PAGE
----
Seven-day-old HIV-Tg26 mice injected with rAd-Tat developed proteinuria and renal histological injury in association with an upregulated expression of HIV-env (Fig. 3A-C). Furthermore, 35 days after the rAd-Tat injections, HIV-Tg26 mice developed more significant HIVAN-like lesions, compared to the HIV-Tg26 mice injected with rAd-LacZ vectors. The HIVAN renal injury scores of 35-day-old HIV-Tg26 mice injected with rAd-Tat or rAd-LacZ were 3.16±0.30* versus 1.66±0.33, mean±s.e.m., respectively (*P=0.02, Mann–Whitney test; n=6 per group) (Fig. 4A,B). Furthermore, the blood urea nitrogen (BUN) levels were elevated only in HIV-Tg26 mice injected with the rAd-Tat vectors (Fig. 4B). In contrast, no significant differences in renal injury scores were noted between wild-type mice injected with rAd-LacZ and rAd-Tat vectors at 35 days of life (0.40±0.24 versus 0.80±0.37, mean±s.e.m., respectively; P=0.27, Mann–Whitney test; n=5 per group) (Fig. 4A,B). Overall, these findings suggest that Tat plays an important role precipitating HIVAN in HIV-Tg26 mice.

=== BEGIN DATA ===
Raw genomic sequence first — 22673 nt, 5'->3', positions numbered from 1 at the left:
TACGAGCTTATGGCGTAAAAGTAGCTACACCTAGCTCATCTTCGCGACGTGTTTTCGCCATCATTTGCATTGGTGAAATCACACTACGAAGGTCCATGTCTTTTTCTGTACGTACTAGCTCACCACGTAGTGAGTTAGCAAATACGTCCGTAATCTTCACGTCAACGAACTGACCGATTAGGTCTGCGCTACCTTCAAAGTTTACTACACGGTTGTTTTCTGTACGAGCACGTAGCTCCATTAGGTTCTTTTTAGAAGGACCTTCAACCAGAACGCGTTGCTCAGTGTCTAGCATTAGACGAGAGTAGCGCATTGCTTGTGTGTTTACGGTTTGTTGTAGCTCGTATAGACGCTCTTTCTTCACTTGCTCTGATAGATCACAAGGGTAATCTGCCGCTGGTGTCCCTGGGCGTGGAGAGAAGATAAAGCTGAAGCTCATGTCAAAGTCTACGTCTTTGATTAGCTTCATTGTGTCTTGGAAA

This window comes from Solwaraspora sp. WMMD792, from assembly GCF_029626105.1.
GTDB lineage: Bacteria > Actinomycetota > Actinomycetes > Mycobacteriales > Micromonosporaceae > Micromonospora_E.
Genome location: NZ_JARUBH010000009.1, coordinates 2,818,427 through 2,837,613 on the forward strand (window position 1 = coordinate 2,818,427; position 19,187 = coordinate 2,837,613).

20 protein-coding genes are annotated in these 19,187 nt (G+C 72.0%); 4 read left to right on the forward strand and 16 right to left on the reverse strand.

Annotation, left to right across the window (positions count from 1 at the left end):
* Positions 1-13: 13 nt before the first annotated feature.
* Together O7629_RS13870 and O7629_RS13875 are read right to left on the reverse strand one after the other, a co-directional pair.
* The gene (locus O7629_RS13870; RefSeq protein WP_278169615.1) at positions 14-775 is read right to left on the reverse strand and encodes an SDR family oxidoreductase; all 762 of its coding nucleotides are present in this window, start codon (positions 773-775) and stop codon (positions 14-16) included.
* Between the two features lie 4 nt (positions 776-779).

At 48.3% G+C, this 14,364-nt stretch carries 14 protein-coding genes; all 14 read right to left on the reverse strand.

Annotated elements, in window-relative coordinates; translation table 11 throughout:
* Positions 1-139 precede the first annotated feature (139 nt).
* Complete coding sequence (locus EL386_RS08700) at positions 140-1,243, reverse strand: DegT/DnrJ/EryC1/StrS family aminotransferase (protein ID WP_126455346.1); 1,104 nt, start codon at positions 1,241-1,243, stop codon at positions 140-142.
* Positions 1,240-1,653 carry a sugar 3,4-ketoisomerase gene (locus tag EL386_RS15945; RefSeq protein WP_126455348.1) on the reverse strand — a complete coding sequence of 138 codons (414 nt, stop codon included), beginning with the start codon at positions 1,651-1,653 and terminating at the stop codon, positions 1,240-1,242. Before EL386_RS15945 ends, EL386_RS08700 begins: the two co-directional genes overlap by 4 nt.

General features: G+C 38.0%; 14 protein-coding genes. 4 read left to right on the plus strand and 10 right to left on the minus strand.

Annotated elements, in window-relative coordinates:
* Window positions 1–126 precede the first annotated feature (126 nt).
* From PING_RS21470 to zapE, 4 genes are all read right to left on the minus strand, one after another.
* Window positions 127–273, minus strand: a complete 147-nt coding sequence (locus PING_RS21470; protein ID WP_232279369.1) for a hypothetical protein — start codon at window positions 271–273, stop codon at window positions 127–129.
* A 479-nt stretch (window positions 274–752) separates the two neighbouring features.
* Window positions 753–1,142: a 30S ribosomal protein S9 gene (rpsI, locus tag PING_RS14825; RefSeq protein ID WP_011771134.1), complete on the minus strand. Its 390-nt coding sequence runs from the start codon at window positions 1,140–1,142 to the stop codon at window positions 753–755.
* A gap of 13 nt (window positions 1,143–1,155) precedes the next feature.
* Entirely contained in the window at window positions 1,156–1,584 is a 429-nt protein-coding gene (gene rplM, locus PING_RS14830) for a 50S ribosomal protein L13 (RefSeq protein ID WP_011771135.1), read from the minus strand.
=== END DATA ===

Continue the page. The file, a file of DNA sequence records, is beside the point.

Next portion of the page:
Renal proliferative and apoptotic changes in young HIV-Tg26 mice